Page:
April~ A Sunny Side to Social Distancing?

April~ A Sunny Side to Social Distancing?

Mr. Jeff Hartman, Guest Writer, Teacher

One of my personal philosophies, likely to explore in a separate article, is to come up against something ugly (disappointment, selfishness, failure, contempt) and force it into something positive and productive – to transform that negative energy into something beneficial for myself & those around me.  Here’s one example:

As the 9th largest state at 97,000 square miles, Wyoming has a population of barely half a million people at some 545,000.  Doing a touch of 3rd grade division, we see that this means around 5.7 people per square mile (a moment please for those poor .7 people).  When we look a bit closer though, we find that more than half (53.6%) of that 97,000 is public & state land (52,089 sq. mi.).  So, what does this mean?  It means an abundance of wilderness to explore with few people to have to share it with which is fairly ideal with our current social distancing advisories.  

Hiking, biking, fishing, and horn hunting all reach out to grab our attention when spring weather hits.  We are absolutely spoiled to have such true back country surrounding us.  Quick experiment: step outside and take a slow spin and stop at any moment you choose; you can open your eyes, point, and travel in that direction and be in the wilderness in somewhere between a 15 minute to two hour drive.  The following are but a barebones look at some of the highlights.  

  • To the North, we have the Pryor Mountains; there’s a cave at the top of one!
  • NE we have the rainbow hues & badlands of McCullough Peaks.  Further NE is the year-round beauty of Bighorn Canyon. There are wild horses in both.
  • NE, E, and SE are the Bighorn Mountains stretching for 80 miles (1,700 sq. mi.) of wildlife, waterfalls, & hidden gems; I’m partial, coming from Buffalo. 
  • South, and admittedly farther than two hours away, we have the Wind River Range (2,800 sq. miles) home to many of our highest peaks in the state.
  • SSW to NNW we have mind-boggling amounts of wilderness: Yellowstone (3,500 sq. mi.), Shoshone National Forest (3,900 sq. mi.), Custer-Gallatin Forest (2,800 sq. mi.), Bridger-Tetons ( 914 sq. mi.) and the list goes on.

The question then pleads to be asked: What do we do when the weather is awful? For context, it’s been snowing since April Fool’s Day & it’s now 3 degrees out.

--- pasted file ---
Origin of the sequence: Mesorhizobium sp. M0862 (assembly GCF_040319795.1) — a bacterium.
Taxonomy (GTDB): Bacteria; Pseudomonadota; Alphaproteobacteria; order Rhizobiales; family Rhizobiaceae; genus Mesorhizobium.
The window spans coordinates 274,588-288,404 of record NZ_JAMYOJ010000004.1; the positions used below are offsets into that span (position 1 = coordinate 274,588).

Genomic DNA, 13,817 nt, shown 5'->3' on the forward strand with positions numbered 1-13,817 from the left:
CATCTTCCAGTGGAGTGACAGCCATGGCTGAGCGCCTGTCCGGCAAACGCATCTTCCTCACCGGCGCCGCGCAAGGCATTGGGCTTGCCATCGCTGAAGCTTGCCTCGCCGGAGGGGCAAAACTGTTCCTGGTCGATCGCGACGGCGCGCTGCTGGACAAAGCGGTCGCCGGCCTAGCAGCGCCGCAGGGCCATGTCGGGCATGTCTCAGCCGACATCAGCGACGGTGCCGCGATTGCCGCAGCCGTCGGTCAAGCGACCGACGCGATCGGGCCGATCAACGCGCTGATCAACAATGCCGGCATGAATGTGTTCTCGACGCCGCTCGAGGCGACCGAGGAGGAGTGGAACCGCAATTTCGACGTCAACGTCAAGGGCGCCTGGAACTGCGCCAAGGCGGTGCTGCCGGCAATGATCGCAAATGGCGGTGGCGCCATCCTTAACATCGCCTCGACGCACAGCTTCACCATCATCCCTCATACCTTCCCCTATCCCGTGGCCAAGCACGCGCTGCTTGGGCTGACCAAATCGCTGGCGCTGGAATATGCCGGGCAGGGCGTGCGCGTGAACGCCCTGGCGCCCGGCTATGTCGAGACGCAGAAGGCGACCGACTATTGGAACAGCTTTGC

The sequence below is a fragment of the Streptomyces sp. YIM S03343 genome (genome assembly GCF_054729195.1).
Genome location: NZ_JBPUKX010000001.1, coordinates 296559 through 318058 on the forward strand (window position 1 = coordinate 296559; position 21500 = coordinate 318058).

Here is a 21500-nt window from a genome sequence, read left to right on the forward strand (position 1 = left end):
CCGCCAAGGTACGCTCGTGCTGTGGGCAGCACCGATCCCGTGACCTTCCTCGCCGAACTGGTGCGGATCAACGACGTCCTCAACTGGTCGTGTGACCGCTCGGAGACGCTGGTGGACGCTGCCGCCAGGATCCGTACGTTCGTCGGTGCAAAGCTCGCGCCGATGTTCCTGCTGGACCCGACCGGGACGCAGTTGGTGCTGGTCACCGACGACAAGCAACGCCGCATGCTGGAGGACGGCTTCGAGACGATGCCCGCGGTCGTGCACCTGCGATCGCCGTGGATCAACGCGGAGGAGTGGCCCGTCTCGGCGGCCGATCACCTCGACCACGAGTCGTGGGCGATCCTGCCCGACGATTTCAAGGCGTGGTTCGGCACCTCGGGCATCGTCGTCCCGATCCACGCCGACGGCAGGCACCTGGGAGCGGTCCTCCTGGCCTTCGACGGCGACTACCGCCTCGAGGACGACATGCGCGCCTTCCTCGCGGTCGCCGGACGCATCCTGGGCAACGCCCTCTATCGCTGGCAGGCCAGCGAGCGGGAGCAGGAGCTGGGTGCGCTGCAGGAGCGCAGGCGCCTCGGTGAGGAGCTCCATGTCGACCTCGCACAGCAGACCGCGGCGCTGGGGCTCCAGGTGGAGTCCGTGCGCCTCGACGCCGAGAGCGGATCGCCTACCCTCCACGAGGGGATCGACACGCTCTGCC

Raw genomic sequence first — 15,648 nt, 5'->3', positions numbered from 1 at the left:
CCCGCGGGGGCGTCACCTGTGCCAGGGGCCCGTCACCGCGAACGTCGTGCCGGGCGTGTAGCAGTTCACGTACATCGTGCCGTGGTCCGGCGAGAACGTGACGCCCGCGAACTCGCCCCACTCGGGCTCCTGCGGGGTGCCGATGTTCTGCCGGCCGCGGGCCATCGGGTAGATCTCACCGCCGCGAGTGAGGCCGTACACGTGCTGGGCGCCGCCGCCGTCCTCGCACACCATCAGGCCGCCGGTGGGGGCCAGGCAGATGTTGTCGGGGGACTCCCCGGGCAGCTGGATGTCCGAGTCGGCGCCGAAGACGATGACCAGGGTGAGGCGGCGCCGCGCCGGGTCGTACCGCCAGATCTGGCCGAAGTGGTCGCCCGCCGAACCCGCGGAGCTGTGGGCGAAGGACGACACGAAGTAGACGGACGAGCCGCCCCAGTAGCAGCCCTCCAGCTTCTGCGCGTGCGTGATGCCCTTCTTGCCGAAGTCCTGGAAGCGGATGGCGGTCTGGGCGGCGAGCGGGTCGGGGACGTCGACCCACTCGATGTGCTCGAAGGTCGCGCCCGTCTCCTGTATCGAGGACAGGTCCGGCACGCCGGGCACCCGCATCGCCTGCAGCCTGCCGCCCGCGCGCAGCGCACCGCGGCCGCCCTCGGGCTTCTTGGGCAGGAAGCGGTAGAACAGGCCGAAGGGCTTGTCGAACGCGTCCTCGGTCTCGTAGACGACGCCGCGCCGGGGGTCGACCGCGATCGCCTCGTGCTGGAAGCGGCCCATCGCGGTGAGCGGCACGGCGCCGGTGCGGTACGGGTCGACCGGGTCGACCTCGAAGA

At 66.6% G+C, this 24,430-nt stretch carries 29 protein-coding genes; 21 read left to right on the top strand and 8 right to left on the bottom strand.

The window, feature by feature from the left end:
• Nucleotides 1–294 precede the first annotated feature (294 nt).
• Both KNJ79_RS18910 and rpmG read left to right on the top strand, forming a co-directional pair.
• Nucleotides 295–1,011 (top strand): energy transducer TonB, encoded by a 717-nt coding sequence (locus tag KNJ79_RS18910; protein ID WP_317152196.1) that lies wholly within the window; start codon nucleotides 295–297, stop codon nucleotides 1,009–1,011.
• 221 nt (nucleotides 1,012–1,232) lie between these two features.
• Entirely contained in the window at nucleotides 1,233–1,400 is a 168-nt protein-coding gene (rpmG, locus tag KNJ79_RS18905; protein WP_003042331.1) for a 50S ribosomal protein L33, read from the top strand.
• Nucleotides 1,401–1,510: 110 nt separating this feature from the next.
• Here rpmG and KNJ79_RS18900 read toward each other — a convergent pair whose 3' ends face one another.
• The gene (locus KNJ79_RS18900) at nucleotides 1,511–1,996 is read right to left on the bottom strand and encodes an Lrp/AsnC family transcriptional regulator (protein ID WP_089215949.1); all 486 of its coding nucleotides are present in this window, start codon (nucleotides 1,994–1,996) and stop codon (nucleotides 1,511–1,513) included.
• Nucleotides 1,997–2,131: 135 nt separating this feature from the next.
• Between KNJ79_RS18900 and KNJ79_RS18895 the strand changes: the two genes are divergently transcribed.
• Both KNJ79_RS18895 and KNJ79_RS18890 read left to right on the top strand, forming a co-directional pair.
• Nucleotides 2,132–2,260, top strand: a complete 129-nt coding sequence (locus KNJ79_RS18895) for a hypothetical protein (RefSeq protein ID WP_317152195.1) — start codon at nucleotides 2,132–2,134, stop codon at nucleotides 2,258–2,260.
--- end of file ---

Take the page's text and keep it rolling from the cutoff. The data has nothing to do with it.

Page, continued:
If you want, you can take my approach: plan for when you can go.  Over the years, my planning has gone a bit off the deep end; oh, what I could tell you about the splendor of spreadsheets you’ve created filled with hundreds of hikes noting approaches, mileage, difficulty, sights to see, potential waterfalls, etc.

Let’s not go there today.  Instead let’s focus on the crux: where to start?

To begin, let’s go with a modern classic:  Google Maps.  With Google Maps & Earth, you can explore terrain, satellite view, street view, and photos.  See if you can find some of my photos (hint: try Cedar Mountain or McCullough Peaks).

To bring it a bit closer to home, let’s check out NaturalAtlas.com.  This company was created by brothers Brandon and Brian Reavis of – you guessed it, Cody.  This website is fantastic for hybridizing various maps including topography, public lands, wilderness, photos, trails, and it’s quite compatible for cell phones users.

Finally, let’s try out Alltrails.com.  Create your own account and explore.  Keep track of where you’ve been and where you want to go.  Check out what people are saying about a hike, its aggregate rating, the difficulty of the hike, the best times of the year, pitfalls, directions, etc.  Again, see if you can find some of my recordings & photos by exploring around.

These are just a brief smattering of the many resources available.  Now try to wrap your mind around the fact that I’m one of the least knowledgeable of our CMS staff’s many outdoor enthusiasts.  No humility here; ask around.

Be prepared: pack your GPS/compass/map, food & water, bear spray, let others know your itinerary, and Leave No Trace.  Hope to see you out there – from 6 feet now 10 feet away, of course. ~ Sincerely, Mr. Hartman